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Publication numberUS5695873 A
Publication typeGrant
Application numberUS 08/462,573
Publication dateDec 9, 1997
Filing dateJun 5, 1995
Priority dateJun 5, 1995
Fee statusPaid
Publication number08462573, 462573, US 5695873 A, US 5695873A, US-A-5695873, US5695873 A, US5695873A
InventorsBinod Kumar, Lawrence G. Scanlon, Jr., Jeffrey D. Schaffer
Original AssigneeThe University Of Dayton
Export CitationBiBTeX, EndNote, RefMan
External Links: USPTO, USPTO Assignment, Espacenet
Polyelectrolyte comprising polyoxyethylene glycol, lithium tetrafluoroborate and lithium nitride; electroconductivity, stability
US 5695873 A
Abstract
A polymer-ceramic composite electrolyte is provided which may be formed into a thin film having a room temperature conductivity of from 10-5 S cm-1 to 10-3 S cm-1. In one embodiment, the composite electrolyte comprises from about 30 to 60% by weight poly(ethylene oxide), from about 10 to 20% by weight lithium tetrafluoroborate, and from about 25 to 60% by weight lithium nitride. The film is preferably produced by mixing and grinding the components, then placing the ground mixture in a die and compacting the mixture to form a disc which is then flattened. The resulting film is annealed to ensure high conductivity at room temperature.
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Claims(10)
What is claimed is:
1. A polymer-ceramic composite electrolyte comprising from about 30 to 60% by weight poly(ethylene oxide), from about 10 to 20% by weight lithium tetrafluoroborate, and from about 25 to 60% by weight lithium nitride.
2. The polymer-ceramic composite electrolyte of claim 1 in which said composite electrolyte comprises 45% by weight poly(ethylene oxide), 15% by weight lithium tetrafluoroborate, and 40% by weight lithium nitride.
3. The polymer-ceramic composite electrolyte of claim 1 in which said composite electrolyte comprises 30% by weight poly(ethylene oxide), 10% by weight lithium tetrafluoroborate, and 60% by weight lithium nitride.
4. The polymer-ceramic composite electrolyte of claim 1 in which said composite electrolyte is in the form of a film.
5. The polymer-ceramic composite electrolyte of claim 4 wherein said film has been annealed.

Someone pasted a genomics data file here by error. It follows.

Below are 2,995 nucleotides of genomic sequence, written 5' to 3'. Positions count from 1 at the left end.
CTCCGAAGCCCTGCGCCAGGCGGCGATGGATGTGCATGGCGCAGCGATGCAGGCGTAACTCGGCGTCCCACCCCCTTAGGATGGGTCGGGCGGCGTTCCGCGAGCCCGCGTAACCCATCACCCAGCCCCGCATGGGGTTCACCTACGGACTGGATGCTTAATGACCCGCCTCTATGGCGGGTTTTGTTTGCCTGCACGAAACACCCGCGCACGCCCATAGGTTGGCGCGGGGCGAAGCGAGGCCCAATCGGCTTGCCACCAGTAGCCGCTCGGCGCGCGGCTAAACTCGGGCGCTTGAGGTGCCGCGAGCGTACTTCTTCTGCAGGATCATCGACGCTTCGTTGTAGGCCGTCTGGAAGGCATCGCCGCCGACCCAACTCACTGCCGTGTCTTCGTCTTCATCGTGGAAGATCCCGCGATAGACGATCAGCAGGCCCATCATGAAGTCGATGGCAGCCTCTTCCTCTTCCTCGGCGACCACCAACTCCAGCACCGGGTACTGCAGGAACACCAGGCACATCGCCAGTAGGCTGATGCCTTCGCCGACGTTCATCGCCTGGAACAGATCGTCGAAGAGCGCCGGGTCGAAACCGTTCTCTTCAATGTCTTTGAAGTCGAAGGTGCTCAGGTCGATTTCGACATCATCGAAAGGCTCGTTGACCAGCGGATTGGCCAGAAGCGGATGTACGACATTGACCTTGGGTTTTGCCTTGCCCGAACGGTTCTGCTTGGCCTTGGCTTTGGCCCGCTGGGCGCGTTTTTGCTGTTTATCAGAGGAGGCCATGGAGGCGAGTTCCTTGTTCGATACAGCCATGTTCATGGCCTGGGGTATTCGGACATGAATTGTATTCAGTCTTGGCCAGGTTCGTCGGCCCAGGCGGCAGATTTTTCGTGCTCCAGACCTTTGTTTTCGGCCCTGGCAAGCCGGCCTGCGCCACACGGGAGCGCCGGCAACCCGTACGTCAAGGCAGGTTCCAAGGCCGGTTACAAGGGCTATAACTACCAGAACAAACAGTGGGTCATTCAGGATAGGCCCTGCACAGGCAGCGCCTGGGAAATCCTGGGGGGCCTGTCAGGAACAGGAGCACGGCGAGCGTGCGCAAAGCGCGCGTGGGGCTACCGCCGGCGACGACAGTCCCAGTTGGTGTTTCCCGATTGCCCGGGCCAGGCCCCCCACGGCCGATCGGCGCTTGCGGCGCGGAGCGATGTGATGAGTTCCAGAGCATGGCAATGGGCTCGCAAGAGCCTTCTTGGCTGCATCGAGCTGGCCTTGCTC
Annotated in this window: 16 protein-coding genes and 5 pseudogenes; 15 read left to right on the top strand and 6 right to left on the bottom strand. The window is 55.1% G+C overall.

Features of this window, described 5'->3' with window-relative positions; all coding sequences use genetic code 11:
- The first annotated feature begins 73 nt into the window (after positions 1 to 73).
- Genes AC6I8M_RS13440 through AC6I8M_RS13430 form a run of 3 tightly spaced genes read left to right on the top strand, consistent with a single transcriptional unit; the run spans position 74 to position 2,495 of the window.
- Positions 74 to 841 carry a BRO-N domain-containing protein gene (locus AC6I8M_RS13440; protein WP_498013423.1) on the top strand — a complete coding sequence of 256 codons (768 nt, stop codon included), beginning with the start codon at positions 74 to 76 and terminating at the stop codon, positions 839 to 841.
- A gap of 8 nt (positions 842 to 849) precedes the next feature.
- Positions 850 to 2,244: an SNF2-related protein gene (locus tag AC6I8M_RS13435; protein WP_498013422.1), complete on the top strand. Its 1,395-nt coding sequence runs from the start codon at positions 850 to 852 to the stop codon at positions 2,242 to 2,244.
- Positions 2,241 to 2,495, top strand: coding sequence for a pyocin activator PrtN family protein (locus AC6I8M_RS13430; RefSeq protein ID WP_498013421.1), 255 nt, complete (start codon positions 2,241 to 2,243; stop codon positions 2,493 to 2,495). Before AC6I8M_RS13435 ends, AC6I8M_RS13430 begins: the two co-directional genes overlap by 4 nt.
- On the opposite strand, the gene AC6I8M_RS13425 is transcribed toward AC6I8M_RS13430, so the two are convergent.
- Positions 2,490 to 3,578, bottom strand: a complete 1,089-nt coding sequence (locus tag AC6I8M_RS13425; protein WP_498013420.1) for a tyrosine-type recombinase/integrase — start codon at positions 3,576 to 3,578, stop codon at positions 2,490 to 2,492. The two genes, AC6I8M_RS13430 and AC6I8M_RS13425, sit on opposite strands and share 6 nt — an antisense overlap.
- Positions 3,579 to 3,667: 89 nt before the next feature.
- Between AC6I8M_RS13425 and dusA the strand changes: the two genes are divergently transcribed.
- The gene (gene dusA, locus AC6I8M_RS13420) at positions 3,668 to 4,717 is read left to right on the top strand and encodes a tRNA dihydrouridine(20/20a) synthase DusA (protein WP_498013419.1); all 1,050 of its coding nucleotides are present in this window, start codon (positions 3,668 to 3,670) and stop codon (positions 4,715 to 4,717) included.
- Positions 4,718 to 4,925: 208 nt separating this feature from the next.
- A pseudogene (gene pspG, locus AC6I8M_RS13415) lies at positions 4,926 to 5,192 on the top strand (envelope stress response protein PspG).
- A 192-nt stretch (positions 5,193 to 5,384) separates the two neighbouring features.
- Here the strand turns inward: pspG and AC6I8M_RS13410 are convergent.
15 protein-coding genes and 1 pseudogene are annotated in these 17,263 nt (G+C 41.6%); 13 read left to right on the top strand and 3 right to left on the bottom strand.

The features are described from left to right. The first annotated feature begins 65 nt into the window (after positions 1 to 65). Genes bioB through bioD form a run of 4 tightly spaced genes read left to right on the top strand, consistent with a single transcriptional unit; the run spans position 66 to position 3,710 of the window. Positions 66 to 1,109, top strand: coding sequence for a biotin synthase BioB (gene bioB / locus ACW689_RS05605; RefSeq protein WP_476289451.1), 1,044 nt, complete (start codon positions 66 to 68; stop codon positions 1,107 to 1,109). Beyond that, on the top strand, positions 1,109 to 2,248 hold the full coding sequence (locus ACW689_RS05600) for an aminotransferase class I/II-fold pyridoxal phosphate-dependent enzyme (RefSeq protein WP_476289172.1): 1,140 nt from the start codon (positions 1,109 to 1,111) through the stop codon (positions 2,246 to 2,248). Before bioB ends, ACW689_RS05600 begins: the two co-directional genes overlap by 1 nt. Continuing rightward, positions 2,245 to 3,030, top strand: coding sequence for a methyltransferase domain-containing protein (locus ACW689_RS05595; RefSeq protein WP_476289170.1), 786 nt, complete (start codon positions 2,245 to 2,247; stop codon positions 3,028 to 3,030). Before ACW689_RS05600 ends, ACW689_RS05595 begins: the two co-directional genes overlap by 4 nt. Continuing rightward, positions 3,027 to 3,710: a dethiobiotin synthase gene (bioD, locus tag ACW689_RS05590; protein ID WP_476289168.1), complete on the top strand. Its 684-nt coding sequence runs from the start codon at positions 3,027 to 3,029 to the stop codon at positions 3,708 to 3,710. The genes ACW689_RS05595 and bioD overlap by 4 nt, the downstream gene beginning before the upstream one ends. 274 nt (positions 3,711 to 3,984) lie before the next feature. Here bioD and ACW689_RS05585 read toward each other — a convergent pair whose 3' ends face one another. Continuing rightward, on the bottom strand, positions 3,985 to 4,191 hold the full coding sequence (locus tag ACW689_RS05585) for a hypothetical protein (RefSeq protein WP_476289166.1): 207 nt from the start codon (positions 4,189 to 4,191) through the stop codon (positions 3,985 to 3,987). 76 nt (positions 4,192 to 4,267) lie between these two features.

6. The polymer-ceramic composite electrolyte of claim 5 in which said film is from about 0.07-0.15 mm thick.
7. The polymer-ceramic composite electrolyte of claim 6 in which said film has a room temperature conductivity of the order of about 10-5 S cm-1 to 10-3 S cm-1.
8. A polymer-ceramic composite electrolyte film comprising from about 30 to 60% by weight of a polymer selected from the group consisting of poly(ethylene oxide), poly(propylene oxide), and polyacrylonitrile, from about 10 to 20% by weight lithium tetrafluoroborate, and from about 25 to 60% by weight of a ceramic material selected from the group consisting of Li3 N, Al2 O3, SiO2, BN, Si3 N4, CaO, MgO, and SiC, wherein said film has been annealed at a temperature of about 50 to 100 C. above the melting point of said polymer, and wherein said annealed film has a room temperature conductivity of the order of about 10-5 S cm-1 to 1031 3 S cm-1.
9. The polymer-ceramic composite electrolyte film of claim 8 wherein said polymer is poly(ethylene oxide) and said film has been annealed at a temperature of from 125 to 145 C.
10. The polymer-ceramic composite electrolyte film of claim 8 in which said film is from about 0.07-0.15 mm thick.
Description
BACKGROUND OF THE INVENTION

The present invention relates polymer-ceramic composite electrolytes, and more particularly to a polymer-ceramic composite electrolyte film formed from a mixture of poly(ethylene oxide) and lithium borofluorate (LiBF4) enhanced with a ceramic material, films of which exhibit high conductivity at room temperature.